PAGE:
I love to write. As in cursive. Or calligraphy. Maybe even a nice block alphabet. In eighth grade my Social Studies teacher, Mrs. McIntyre (who, by the way, wore a bouffant), had a post of the signatures on the Declaration of Independence. I would spend class period upon class period perfecting my proverbial John Hancock.
When I got to college, I would laboriously recopy notes as to both allow the knowledge to sink in and to practice my penmanship. Thus studying became a process to be somewhat enjoyed (and my notes became a much sought after commodity).
Now I create wedding invitations, many in an Art Nouveau or Art Deco style. Each and every letter I forged by hand from my own stylized Art Nouveau alphabet. Much to the chagrin of graphic design buddies, I do not draw my alphabets on the computer nor do I scan them in. Rather each letter is unique unto itself, an organic creation based on the letters both before and after and with special attention to the layout of the whole; an entirely holistic creation rather than a series of computer generated text.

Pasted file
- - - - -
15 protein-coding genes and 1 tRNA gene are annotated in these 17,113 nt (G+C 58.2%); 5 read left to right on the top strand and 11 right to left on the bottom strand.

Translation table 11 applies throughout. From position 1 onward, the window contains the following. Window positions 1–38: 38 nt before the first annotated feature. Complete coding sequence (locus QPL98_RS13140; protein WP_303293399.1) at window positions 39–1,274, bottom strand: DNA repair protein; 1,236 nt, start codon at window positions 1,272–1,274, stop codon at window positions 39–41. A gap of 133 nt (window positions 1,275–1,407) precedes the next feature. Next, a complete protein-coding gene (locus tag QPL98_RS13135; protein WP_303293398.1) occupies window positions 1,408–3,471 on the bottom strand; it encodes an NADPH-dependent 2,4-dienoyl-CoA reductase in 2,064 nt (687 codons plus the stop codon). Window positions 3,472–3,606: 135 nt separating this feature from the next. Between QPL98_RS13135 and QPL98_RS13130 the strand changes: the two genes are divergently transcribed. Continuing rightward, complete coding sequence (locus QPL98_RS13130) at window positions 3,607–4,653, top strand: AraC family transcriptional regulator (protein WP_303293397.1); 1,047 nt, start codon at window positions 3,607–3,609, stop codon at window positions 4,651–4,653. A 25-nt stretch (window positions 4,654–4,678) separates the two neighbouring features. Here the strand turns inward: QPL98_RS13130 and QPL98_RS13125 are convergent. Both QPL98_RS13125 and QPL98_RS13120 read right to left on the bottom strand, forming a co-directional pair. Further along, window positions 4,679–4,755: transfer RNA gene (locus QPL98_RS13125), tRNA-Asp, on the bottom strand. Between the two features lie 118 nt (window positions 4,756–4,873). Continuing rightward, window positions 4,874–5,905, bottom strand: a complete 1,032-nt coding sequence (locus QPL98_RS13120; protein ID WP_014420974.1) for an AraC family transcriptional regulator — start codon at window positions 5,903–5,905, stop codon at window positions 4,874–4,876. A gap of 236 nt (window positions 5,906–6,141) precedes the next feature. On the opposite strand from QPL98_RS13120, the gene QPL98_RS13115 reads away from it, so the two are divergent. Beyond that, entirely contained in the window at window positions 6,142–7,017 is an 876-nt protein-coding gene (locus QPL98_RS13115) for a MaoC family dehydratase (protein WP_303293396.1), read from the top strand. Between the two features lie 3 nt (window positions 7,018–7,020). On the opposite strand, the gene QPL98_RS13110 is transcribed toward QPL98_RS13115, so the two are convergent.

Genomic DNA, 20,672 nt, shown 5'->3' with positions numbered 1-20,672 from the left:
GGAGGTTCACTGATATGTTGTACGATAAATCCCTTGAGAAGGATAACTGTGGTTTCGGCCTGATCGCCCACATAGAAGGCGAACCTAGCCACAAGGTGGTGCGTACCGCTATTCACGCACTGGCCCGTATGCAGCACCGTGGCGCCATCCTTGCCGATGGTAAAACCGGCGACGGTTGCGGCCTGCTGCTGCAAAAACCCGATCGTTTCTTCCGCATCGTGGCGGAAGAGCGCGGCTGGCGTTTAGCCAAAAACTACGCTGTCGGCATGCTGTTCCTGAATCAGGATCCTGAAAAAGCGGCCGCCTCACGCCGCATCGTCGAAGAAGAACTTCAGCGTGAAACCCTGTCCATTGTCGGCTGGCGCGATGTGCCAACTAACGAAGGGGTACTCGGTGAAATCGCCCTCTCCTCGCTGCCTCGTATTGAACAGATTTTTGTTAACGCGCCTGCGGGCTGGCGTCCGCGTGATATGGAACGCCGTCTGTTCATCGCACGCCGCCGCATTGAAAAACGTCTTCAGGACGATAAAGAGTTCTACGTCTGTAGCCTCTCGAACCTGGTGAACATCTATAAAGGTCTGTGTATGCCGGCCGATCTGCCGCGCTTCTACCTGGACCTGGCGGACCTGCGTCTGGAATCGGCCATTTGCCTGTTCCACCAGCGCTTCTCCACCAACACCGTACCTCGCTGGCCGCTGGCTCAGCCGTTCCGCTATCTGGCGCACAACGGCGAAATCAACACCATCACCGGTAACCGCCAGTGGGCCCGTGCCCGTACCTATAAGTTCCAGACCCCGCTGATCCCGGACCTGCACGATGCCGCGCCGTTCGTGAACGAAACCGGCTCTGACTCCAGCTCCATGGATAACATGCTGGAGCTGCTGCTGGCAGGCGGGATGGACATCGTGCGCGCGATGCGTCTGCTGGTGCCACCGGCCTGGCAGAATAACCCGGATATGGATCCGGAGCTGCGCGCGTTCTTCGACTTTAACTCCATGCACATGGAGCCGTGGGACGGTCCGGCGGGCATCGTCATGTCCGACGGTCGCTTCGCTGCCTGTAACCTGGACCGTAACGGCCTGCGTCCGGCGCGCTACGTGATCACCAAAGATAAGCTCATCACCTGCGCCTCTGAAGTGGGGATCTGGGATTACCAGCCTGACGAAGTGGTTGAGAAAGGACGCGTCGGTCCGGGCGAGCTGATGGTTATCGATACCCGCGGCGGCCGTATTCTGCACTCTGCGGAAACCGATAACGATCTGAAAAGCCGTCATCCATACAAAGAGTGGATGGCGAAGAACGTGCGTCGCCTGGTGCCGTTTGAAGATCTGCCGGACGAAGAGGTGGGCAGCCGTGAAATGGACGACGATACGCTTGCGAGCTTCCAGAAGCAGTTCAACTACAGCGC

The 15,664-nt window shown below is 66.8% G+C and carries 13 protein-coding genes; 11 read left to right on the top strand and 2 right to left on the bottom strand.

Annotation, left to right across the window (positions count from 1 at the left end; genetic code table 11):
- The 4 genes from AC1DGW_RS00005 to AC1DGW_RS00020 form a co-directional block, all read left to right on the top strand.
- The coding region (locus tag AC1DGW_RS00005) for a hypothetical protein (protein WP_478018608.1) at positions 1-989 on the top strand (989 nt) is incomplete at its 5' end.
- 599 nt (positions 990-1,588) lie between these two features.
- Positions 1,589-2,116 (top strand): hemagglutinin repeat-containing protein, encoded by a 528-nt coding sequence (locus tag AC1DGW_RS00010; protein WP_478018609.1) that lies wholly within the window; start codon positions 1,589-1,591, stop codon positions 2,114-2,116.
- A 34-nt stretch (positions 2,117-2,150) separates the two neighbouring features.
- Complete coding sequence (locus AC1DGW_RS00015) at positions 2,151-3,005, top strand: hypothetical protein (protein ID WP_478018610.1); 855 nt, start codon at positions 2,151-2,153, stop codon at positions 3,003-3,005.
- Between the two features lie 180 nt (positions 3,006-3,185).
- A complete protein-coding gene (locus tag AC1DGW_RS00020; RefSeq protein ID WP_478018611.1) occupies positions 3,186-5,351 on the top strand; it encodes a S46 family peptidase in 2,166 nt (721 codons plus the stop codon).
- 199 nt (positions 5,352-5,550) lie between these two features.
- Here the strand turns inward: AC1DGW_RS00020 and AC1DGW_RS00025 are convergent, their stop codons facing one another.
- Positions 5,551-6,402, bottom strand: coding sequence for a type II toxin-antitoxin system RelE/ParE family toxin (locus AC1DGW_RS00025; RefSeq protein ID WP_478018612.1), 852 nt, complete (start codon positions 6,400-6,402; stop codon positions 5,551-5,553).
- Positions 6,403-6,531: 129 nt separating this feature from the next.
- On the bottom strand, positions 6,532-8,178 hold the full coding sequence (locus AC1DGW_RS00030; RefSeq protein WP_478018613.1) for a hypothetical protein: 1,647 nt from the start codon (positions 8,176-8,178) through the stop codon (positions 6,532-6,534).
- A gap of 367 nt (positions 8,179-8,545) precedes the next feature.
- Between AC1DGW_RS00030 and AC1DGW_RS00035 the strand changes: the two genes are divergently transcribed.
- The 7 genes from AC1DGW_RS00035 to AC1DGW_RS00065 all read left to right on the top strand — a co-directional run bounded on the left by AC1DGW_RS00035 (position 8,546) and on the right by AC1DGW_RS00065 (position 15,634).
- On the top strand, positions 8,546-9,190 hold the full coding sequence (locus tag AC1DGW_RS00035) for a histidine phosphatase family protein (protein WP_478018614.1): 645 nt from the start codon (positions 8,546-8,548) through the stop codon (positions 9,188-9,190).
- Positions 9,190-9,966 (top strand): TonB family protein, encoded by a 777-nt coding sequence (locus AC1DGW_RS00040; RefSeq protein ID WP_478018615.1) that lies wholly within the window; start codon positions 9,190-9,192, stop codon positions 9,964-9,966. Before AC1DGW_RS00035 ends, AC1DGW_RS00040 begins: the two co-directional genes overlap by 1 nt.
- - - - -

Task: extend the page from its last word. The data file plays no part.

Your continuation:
Plus, I enjoy creating fonts (especially those from the Art Nouveau and Art Deco periods. Please see the matching RSVP card for this invitation!). Although my labor would be cut down exponentially by using a computer for text, my enjoyment level would proportionally decrease. Many tell me that only I can tell if an alphabet is created entirely by hand, but I beg to differ. Although the average person may not be able to discern hand-wrought lettering, there is a human, organic, emotionally charged feeling emanating from only that which is handmade.